“We are trying to push the edge a little bit in applying education research and theory, improving sharing of ideas among educators and science researchers,” says Lundie Spence, director of COSEE-SE.
The National Science Foundation, with support from the NOAA Coastal Services Center, has provided funding for COSEE-SE.
As part of the COSEE network of 10 centers across the United States, COSEE–SE creates opportunities for scientists, teachers, and other educators to brainstorm about how to help students and the public under-stand the role of the oceans in their lives.
To understand world affairs, you need to learn more about the ocean.
Hurricane destruction and Gulf Coast reconstruction, ice melting in the Arctic Ocean and Antarctica, tsunamis, port security, and rising sea levels. The news is brimming with stories about oceans and coasts. It’s becoming increasingly difficult to understand national and world affairs without knowledge of the ocean.
The ocean regulates the planet’s climate and, at the poles, provides early warnings of climate change. The ocean drives much of the intense weather—from hurricanes to droughts to inland flooding—around the globe.
Yet American students have few chances in class to learn about the ocean. Ocean sciences aren’t part of the formal K-12 curricula in most areas of the country, and ocean studies are missing from most educational standards and assessments.
Knowledge Transfer. Clay McCoy (left), coastal processes specialist with the S.C. Sea Grant Extension Program, watches over sixth-graders from St. Andrew Catholic School in Myrtle Beach during a science-education workshop on Waites Island. Karen Fuss, an environmental educator with the Burroughs and Chapin Center for Marine and Wetland Studies at Coastal Carolina University, leads workshops for K-12 students. Photo by Cheryl Young.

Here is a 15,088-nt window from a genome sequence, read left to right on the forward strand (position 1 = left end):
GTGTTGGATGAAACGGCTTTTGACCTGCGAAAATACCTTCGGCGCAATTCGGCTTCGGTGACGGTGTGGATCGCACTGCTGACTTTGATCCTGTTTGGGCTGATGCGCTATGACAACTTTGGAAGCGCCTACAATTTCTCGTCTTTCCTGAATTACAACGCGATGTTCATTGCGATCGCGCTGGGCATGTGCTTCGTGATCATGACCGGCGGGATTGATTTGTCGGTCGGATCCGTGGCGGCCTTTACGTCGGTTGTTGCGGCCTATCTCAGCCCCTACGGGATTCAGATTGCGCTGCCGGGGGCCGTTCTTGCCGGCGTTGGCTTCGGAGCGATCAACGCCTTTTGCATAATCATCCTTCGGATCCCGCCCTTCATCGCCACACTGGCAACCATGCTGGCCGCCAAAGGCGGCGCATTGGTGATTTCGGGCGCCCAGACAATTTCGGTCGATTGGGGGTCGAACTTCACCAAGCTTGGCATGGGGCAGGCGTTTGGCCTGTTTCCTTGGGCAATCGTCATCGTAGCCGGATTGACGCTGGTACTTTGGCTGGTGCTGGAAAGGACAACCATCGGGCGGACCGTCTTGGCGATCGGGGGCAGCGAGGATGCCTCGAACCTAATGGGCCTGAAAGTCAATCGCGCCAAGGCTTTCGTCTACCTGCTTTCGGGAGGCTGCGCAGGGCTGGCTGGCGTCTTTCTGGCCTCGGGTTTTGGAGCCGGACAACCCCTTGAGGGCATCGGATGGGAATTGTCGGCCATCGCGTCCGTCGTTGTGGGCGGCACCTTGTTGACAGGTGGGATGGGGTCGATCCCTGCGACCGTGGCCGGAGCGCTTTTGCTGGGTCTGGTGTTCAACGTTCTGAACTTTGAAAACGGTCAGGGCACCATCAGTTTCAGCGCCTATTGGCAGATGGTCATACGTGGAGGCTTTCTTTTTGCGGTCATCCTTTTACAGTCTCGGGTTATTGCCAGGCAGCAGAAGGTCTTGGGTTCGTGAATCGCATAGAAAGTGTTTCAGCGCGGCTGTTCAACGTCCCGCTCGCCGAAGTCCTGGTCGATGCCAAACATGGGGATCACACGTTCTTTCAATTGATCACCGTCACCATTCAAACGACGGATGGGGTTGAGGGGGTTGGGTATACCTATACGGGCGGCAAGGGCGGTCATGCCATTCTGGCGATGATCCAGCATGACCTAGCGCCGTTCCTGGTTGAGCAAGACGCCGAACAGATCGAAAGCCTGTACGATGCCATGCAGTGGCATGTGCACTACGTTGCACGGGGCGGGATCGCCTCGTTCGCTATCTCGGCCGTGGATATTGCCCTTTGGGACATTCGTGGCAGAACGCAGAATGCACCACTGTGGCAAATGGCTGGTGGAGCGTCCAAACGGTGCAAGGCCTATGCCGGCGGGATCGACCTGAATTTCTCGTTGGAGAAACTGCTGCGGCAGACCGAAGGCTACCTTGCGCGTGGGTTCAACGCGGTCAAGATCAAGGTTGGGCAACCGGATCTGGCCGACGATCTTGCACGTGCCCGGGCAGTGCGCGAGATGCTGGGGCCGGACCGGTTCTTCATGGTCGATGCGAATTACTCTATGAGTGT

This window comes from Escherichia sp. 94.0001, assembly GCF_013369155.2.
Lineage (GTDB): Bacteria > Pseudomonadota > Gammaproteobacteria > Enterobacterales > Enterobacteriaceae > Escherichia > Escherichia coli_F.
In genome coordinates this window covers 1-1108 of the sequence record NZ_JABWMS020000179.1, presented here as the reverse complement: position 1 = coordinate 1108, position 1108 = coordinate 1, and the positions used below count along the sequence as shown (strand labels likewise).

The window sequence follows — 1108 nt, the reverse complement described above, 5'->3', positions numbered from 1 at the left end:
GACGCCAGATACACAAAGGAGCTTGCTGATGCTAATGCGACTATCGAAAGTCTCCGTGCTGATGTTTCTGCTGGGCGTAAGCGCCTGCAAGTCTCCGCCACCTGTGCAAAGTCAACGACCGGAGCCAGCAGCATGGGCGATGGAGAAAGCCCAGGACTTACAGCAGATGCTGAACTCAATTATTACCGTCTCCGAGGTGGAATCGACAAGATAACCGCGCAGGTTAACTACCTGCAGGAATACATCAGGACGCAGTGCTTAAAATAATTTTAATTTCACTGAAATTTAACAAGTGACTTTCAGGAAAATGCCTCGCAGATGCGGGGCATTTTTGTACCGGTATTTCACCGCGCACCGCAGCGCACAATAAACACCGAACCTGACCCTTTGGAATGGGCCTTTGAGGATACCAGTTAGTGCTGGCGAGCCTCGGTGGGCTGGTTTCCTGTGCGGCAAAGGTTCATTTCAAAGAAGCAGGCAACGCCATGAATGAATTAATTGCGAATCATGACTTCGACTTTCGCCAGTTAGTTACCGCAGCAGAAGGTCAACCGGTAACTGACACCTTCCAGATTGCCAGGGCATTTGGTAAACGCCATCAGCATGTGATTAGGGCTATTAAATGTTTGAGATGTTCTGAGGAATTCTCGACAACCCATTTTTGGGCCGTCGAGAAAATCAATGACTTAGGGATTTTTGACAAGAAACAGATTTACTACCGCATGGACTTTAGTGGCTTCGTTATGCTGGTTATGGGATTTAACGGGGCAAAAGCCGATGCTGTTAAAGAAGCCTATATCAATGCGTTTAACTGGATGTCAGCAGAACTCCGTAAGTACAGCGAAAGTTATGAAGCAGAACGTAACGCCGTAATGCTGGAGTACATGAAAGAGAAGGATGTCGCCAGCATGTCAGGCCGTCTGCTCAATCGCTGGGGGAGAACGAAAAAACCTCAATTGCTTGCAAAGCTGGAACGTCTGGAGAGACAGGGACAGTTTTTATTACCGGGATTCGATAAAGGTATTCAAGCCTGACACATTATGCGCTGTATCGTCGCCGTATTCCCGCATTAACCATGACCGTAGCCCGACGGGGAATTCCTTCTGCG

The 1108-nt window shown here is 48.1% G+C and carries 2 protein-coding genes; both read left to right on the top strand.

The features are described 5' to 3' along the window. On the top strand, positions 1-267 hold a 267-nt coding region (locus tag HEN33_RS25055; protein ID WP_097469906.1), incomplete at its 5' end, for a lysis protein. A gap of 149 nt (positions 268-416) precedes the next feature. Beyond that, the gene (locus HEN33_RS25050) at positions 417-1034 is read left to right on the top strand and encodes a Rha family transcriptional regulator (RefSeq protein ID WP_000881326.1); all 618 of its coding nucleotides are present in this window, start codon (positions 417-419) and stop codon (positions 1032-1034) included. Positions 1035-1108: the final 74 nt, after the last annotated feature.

“Teachers are almost exclusively using terrestrial examples in classrooms,” says Elizabeth Rogers, marine educator for the S.C. Sea Grant Consortium. “Teachers, for example, typically explain that tropical forests provide a portion of the Earth’s oxygen. But students really need to learn that plants in the ocean provide about half of our oxygen. That offers a whole new spin on why the ocean is important.”
It’s been a half-century since the Soviet Union launched the Sputnik satellite, which shocked U.S. policymakers into investing more in science education. Today, the nation is facing a new crisis—and this one’s in the ocean.
According to the U.S. Commission on Ocean Policy 2004 report, seaports and coastal oil-and-gas facilities are vulnerable to natural disasters and terrorism, population growth is exploding along shorelines without adequate planning, and many communities are poorly prepared for hurricanes and other storms. A Pew Commission report made similar observations.
Americans know little about the ocean’s importance in our lives. For instance, most items we purchase are produced overseas and brought here by ocean-going ships. In a single day, an American might wear clothes made in India or China, eat Mexican-grown tomatoes and Indonesian shrimp washed down by Costa Rican coffee or German beer, fill the tank of a Japanese car with gas from Kuwait, and watch a television manufactured in South Korea. We also sell vast amounts of goods abroad, nearly all of it hauled by ocean-going ships. One of six U.S. jobs is tied to international trade.